at the conclusion of the narrative underscores these allegorical points. The first category, subjugation of nature, is embodied by Jack, whose first impulse on the island is to track, hunt, and kill pigs. To the extent that this violence is a reasoned response to the group's needs (for example, to feed for the population it produces positive effects and outcomes. Rather, it is when Jack refuses to recognize the validity of society and rejects Ralph's authority that the dangerous aspects of his character truly emerge. As Jack's hunting expresses his violent nature to the other boys and to the reader, Ralph's desire to stay separate from the natural world emphasizes both his reluctance to tempt danger and his affinity for civilization. The civilized society taken as the good side it opposed by the evil side the man driven by his primitive instincts. We may also note that the landscape of the island itself shifts from an Edenic space to a hellish one, as marked by Ralph's observation of the ocean tide as an impenetrable wall, and by the storm that follows Simon's murder. Dressed in a black cape and cap, with flaming red hair, Jack also visually evokes the "Reds" in the fictional world of the novel and the historical.S.S.R., whose signature colors were red and black. The loss of the boys' innocence on the island runs parallel to, and informs their descent into savagery, and it recalls the Bible's narrative of the Fall of Man from paradise.
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This same choice is made constantly all over the conclusion of research paper length world, all throughout history the source of the grief Golding sought to convey. The second category, harmony with nature, is embodied by Simon, who finds beauty and peace in the natural environment as exemplified by his initial retreat to the isolated forest glade. Violence continues to exist in modern society and is institutionalized in the military and politics. It is important to note that Golding's novel rejects supernatural or religious accounts of the origin of human evil. When Jack assumes leadership of his own tribe, he demands the complete subservience of the other boys, who not only serve him but worship him as an idol. The ambiguous and deeply ironic conclusion. Continued on next page). Are the boys corrupted by the internal pressures of an essentially violent human nature, or have they been corrupted by the environment of war they were raised in? In Chapter Four, after the first successful pig hunt, the hunters re-enact the hunt in a ritual dance, using.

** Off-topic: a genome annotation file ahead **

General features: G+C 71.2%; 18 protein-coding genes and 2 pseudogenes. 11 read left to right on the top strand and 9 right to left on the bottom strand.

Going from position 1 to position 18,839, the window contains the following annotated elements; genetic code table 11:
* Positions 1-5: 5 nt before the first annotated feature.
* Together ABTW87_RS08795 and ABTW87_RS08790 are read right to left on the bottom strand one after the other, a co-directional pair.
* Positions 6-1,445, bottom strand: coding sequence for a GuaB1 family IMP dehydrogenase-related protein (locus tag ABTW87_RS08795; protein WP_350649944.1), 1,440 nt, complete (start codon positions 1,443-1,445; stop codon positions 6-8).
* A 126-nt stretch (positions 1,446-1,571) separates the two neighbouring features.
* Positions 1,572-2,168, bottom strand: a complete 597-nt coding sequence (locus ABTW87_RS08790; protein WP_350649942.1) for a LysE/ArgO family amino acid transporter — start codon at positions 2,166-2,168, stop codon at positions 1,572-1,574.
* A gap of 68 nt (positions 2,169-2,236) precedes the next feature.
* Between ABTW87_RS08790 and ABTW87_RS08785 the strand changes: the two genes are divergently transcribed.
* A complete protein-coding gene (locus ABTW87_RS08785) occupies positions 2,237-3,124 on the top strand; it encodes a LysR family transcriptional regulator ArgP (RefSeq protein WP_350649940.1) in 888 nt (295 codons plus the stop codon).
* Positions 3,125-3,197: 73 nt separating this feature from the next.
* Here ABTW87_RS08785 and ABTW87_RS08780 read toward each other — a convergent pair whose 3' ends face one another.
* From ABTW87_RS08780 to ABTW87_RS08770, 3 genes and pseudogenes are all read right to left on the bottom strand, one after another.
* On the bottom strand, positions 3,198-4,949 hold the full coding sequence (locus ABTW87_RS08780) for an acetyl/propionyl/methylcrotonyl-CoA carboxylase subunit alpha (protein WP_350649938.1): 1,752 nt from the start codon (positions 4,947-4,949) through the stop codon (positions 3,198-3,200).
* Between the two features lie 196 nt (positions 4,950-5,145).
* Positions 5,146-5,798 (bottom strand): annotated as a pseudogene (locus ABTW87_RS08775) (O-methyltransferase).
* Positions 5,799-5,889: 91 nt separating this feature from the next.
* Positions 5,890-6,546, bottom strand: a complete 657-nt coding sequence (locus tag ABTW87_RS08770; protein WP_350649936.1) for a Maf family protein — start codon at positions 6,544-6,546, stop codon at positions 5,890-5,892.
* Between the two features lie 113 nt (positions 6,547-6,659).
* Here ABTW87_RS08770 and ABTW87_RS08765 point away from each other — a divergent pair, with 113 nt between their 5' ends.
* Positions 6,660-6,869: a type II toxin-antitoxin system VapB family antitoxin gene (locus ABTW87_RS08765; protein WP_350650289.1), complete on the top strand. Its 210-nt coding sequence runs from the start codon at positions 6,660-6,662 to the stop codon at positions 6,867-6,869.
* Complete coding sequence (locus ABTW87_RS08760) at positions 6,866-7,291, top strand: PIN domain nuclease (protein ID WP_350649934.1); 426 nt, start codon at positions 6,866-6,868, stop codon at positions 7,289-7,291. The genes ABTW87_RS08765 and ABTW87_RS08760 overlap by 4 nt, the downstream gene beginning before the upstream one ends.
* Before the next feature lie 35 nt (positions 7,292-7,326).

For example, Ralph and Piggy demand the return of Piggy's glasses because it is the "right thing." Golding suggests that while evil may be present in us all, it can be successfully suppressed by the social norms that are imposed on our behavior. Once the glasses are stolen the power is transmitted to Jack as now he is the only one who can set a fire. Fear is a very real feeling for the boys, once the euphoria of being on a deserted island, with no adult supervision, subsides. Golding depicts the smallest boys acting out, in innocence, the same cruel desire for mastery shown.